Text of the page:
- The Washington Times - Tuesday, January 17, 2006

They are the unsung heroes of television newsrooms, and remaining unsung is key.

“You’re doing a perfect job when you’re invisible,” said Victor Murphy, 41, a production manager at WUSA-TV (Channel 9).

Their official titles differ, but teleprompter operators help Washington area TV anchors — and viewers — get their news every day.

“This is a job where you could do 40 things right, but if you do one thing wrong, you’re under a microscope,” said Wes Walker, an engineer at WRC-TV (Channel 4) who does some teleprompting.

“If I’m doing my job right, nobody knows I’m there,” said Judy Gough, 56, a production assistant who is one of Mr. Murphy’s teleprompter operators at the CBS affiliate.

Advanced technology is everywhere in TV newsrooms and control rooms. Digital video feeds have replaced tapes. Three robotic cameras require only one operator on the set.

But human beings still read the news along with the prompter operators, who spin the wheels of words from often harried control rooms.

“Rewards are slim for prompter operators, but you can get 2,000 percent of the blame” when things go wrong, said Winston Hylton, a 28-year-old associate producer at WJLA-TV (Channel 7), who mans the prompter occasionally and trains other ABC employees on the machine.

It takes about a week to train a teleprompter operator. In the Washington area, the average TV newsroom employs eight of them.

The operators said maintaining focus is the job’s top requirement, but that becomes difficult when they are trying to match the different cadences of the news anchors while also listening for commands from the director and producer as stories get lengthened or shortened. They are also often responsible for updating and running scripts in the 60- to 90-second breaks between live segments.

Most prompter operators use a computer mouse to get to the proper place in a script quickly, and then it’s mostly a matter of turning a wheel and reading along with the news anchor. All the information is integrated in a constantly updated digital system, but the job can be equally nerve-racking and tedious.

“You can be nonchalant just rolling this little knob, but you’re a lot more important than that,” said Mr. Hylton, who has been at WJLA for six years and also works as a cameraman and editor. “If you screw up, at the next commercial you hear, ‘Hey prompter. Hello? Keep up!’”

“If your attention deviates for one second, they’re reading and you’re not scrolling,” Ms. Gough said.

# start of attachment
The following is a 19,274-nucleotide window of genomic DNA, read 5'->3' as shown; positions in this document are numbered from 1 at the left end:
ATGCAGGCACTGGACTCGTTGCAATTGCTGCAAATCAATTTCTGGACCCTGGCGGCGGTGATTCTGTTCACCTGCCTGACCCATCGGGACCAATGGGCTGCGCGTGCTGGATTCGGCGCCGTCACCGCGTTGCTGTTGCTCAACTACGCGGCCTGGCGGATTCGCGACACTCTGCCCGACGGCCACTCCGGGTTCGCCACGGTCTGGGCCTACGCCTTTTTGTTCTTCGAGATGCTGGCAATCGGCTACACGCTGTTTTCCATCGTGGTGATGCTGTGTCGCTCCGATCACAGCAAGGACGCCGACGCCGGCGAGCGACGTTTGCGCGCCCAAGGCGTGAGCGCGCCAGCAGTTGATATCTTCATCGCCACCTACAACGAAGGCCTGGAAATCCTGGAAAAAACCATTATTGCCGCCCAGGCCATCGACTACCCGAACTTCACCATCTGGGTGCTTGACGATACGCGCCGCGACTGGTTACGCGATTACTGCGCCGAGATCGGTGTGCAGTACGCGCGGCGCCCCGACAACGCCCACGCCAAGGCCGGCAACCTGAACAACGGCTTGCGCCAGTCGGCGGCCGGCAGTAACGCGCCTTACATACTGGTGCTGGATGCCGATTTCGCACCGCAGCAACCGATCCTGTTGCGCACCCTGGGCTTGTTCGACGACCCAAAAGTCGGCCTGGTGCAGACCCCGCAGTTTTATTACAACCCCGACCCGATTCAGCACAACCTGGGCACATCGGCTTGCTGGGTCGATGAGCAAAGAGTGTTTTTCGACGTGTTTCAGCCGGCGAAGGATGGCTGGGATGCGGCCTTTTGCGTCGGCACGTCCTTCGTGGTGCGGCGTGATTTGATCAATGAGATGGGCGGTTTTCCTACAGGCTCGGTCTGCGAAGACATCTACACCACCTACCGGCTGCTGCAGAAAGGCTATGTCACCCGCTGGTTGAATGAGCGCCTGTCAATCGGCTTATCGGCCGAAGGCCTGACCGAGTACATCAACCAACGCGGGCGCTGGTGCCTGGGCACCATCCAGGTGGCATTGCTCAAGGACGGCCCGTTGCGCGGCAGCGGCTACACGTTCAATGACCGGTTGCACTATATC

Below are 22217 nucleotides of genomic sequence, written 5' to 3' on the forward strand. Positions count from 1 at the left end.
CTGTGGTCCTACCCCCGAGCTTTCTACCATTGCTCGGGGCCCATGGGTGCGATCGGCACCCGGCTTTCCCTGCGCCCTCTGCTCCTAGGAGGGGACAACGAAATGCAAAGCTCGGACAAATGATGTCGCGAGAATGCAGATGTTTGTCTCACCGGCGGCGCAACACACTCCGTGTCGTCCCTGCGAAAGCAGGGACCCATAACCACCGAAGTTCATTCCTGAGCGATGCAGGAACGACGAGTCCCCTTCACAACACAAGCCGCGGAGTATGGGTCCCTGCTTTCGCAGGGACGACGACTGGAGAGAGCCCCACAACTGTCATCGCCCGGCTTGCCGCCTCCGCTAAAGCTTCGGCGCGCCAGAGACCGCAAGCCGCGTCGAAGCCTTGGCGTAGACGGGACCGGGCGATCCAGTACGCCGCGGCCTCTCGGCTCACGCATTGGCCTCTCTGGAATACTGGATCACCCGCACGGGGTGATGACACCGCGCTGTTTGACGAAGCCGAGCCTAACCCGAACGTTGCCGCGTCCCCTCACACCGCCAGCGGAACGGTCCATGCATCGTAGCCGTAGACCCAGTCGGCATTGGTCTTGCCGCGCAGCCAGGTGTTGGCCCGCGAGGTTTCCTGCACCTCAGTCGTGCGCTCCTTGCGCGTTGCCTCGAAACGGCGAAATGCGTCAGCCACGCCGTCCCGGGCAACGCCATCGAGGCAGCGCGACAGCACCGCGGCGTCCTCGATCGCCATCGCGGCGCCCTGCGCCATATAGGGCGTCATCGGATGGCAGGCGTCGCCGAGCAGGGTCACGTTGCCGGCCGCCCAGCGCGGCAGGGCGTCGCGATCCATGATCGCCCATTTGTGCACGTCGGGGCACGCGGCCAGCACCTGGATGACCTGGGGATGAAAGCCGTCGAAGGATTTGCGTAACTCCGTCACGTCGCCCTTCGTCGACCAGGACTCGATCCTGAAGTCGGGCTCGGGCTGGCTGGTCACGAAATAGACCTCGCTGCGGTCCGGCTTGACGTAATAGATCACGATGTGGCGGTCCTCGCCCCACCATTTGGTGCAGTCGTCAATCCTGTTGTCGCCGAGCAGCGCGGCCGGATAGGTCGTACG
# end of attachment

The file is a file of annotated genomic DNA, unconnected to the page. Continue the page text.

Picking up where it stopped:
Mr. Walker, 51, has been with WRC for 29 years, and also serves as a cameraman, stage manager, set builder and lighting technician. He remembers the days when teleprompting meant taping pages together and pulling them under a camera so they could be projected onto a screen from which the anchors would read.

Through the years, the job’s problems and perks have remained the same, he said.

“I’m informed on every little thing that happens in this city,” said Mr. Walker. “But you can certainly get hypnotized. Words are going up but you’re not really reading. You can literally fall asleep with your eyes open.”

The anchors have backup paper copies in case the computer system goes down, but the prompter is the main source for news.

“Most anchors take them totally for granted until that night when things aren’t scrolling properly,” said Doug McKelway, co-anchor of “Good Morning Washington” and the noon news on WJLA.

Still, the on-air anchors are quick to insist that they do just fine on those rare occasions when the prompter goes down.

Susan Kidd, co-anchor of WRC’s 5 p.m. newscast, said anchors are not like their fictional movie colleague, Ron Burgundy, who was played by comedian Will Ferrell in the 2004 film “Anchorman.” Mr. Burgundy read everything that came up on the prompter, including insults aimed at the audience.

“Certainly it’s an important job,” Ms. Kidd said. “It allows more contact with the audience if we’re not having to look up and down at the script.”

Alison Starling, Mr. McKelway’s co-anchor, said the prompters who work the morning show deserve extra credit because they work a two-hour shift on air and their work day starts well before sunrise. But she acknowledged the thankless nature of the job.

“The best teleprompter operators are the ones you don’t notice,” Ms. Starling said.

Operators said the anchors sometimes make their jobs harder. “They ad lib a lot,” Mr. Walker said.

“Some you can’t scroll fast enough for,” Ms. Gough said. “Others are conversational and ad lib.”

Wendy Rieger, co-anchor of WRC’s 5 p.m. broadcast, said anchors had to roll their own scripts years ago and she expects the industry to go “back to the future.”

“They’re looking for any way to get rid of a human in this business,” she said.

But Mr. Hylton remained upbeat: “Anchors are human. They need a human to match that pacing.”

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